Dease Lake, medical B.C. – Tahltan Central Council (TCC) has welcomed an announcement from the Province that suspends all permitting decisions for proposed coal mine projects in the Klappan area of Tahltan Nation territory until December 1, doctor 2014.
The news is an encouraging sign for the Tahltan Nation because it has long opposed projects such as the Fortune Minerals’ Arctos open-pit coal mine that threaten the cultural, ecological and spiritual values of the Klappan, also known as the Sacred Headwaters.
Commenting on the news, TCC President Chad Norman Day said: “The Tahltan Nation opposes development in our Sacred Headwaters that threatens our people’s way of life, and does not respect our laws and responsibility to protect this area for future generations. We welcome this decision because it means we can focus on developing solutions instead of fighting over permits.
“We now have a clear path to work with the Province on developing a shared vision for protecting the Klappan, and we look forward to doing so over the coming months.”
The Province’s temporary order under Section 7 of the Environment and Land Use Act was issued September 8, 2014. It suspends all permitting decisions on existing coal licenses and tenures in the Klappan, to enable the Province and Tahltan to develop options for protected areas and land use management. It follows an earlier order made December 16, 2013 that deferred all decisions on new coal licenses or tenures over a 255,000 ha area of the Klappan. The December order did not affect projects that already had licenses or tenures, such as the Arctos project. The new order now means that all decisions regarding coal mines in the Klappan are suspended.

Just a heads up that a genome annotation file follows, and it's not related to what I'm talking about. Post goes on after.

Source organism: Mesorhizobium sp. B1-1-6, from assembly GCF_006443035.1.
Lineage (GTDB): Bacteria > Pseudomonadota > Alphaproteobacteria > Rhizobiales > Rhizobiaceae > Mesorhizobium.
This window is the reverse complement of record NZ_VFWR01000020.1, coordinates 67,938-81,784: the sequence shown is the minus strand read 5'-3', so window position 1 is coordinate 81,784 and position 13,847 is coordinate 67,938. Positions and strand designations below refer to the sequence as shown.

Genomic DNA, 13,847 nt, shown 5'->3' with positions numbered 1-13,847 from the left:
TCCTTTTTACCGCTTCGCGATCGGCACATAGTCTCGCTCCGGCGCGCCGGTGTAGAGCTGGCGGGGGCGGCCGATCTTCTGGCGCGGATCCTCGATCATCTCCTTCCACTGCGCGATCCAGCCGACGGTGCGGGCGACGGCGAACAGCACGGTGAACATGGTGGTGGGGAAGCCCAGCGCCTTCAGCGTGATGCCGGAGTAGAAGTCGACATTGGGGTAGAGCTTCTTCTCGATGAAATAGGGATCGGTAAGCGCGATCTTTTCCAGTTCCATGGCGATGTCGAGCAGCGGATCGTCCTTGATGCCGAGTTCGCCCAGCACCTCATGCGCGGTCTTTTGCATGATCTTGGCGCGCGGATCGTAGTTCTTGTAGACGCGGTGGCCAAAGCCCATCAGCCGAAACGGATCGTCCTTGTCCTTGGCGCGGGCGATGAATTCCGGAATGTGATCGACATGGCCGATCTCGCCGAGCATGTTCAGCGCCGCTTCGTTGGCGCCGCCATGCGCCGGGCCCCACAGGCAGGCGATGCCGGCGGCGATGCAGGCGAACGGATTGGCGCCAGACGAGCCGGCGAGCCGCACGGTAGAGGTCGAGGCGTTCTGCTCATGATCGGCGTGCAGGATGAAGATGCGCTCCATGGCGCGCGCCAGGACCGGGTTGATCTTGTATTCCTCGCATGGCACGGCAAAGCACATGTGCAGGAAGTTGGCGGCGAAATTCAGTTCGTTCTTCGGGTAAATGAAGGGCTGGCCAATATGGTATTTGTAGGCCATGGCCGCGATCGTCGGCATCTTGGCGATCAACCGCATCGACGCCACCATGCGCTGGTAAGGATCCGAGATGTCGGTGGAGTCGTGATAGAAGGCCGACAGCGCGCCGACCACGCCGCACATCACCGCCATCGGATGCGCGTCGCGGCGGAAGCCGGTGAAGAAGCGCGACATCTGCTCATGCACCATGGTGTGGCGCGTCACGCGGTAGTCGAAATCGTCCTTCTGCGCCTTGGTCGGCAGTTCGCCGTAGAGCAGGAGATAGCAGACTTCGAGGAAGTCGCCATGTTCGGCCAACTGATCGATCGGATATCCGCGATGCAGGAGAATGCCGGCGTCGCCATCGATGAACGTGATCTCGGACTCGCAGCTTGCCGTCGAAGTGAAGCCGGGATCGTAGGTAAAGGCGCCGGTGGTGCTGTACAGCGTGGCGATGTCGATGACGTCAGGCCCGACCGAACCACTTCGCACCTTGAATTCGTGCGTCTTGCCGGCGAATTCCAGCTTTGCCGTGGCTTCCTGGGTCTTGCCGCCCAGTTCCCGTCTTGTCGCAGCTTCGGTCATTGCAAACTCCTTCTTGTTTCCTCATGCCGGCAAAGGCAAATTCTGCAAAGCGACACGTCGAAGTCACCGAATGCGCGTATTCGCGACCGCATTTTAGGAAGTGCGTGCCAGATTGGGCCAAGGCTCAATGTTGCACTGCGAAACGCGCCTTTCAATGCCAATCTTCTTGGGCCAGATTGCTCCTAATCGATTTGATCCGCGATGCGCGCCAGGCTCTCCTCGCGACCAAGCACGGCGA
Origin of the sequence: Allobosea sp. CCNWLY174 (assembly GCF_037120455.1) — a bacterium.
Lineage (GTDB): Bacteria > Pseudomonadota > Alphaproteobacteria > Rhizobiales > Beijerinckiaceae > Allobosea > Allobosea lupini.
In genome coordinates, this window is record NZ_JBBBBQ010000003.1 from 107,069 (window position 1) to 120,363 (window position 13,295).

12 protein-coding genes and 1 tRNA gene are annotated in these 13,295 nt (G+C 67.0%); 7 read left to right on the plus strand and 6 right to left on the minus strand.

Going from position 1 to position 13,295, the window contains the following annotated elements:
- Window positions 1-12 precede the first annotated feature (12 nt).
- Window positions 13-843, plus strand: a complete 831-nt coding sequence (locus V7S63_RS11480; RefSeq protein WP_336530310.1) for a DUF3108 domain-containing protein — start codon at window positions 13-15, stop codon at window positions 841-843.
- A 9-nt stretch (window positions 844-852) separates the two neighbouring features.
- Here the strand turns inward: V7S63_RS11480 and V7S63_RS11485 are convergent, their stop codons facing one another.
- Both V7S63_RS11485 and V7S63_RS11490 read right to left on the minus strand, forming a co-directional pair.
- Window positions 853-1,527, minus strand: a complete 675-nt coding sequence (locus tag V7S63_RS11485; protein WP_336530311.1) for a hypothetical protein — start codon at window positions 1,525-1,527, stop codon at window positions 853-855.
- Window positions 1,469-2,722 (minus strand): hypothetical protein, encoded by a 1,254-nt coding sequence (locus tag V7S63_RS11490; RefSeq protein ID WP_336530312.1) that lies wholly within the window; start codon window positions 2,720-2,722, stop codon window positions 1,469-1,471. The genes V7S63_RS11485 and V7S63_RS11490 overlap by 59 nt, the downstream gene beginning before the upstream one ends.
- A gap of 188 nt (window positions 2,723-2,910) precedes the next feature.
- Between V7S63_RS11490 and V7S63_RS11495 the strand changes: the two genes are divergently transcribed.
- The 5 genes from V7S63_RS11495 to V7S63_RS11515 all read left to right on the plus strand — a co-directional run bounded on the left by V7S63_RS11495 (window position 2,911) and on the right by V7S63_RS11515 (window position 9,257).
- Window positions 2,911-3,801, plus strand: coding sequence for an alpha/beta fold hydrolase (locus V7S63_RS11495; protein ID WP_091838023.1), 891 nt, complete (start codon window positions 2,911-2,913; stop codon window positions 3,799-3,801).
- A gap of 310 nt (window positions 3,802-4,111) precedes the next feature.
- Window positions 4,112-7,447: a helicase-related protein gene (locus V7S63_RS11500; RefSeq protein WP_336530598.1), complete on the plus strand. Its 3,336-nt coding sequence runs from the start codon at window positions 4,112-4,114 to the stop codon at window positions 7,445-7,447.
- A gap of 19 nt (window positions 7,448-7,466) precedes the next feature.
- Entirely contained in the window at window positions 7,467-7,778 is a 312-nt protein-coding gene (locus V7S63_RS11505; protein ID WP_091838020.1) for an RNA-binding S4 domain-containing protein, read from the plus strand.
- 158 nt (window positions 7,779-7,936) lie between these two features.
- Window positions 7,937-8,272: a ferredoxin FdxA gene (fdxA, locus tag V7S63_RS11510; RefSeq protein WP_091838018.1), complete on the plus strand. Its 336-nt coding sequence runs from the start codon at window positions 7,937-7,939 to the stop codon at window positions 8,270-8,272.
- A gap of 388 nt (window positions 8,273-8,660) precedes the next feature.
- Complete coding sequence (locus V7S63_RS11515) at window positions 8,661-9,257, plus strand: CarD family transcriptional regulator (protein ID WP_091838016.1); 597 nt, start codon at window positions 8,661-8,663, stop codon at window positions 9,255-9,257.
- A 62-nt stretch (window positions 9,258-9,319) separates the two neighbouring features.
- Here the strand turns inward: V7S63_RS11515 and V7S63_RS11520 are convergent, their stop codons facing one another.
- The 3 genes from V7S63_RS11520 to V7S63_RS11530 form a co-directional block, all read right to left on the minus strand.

These interim steps are part of the larger Klappan Strategic Initiative (KSI) process started by Tahltan and the Province in September 2013. The KSI is intended to develop a shared vision for land use planning and protection in the Klappan.
The first step in the process was the completion of a joint technical report in the spring of 2014. The next step is for senior Tahltan and provincial representatives to review the report and develop options for land use management and protection that respect Tahltan culture, values and title and rights.
The Klappan is vital to the Tahltan people because it is where they hunt, camp, teach and carry out other cultural activities. It also feeds three of the region’s major salmon-bearing rivers – the Skeena, Stikine and Nass. Fortune Minerals has proposed building an open-pit coal mine on Mount Klappan that is strongly opposed by the Tahltan Nation. In June 2014 the Tahltan announced that they are preparing an aboriginal title claim to the Klappan targeting the Arctos project.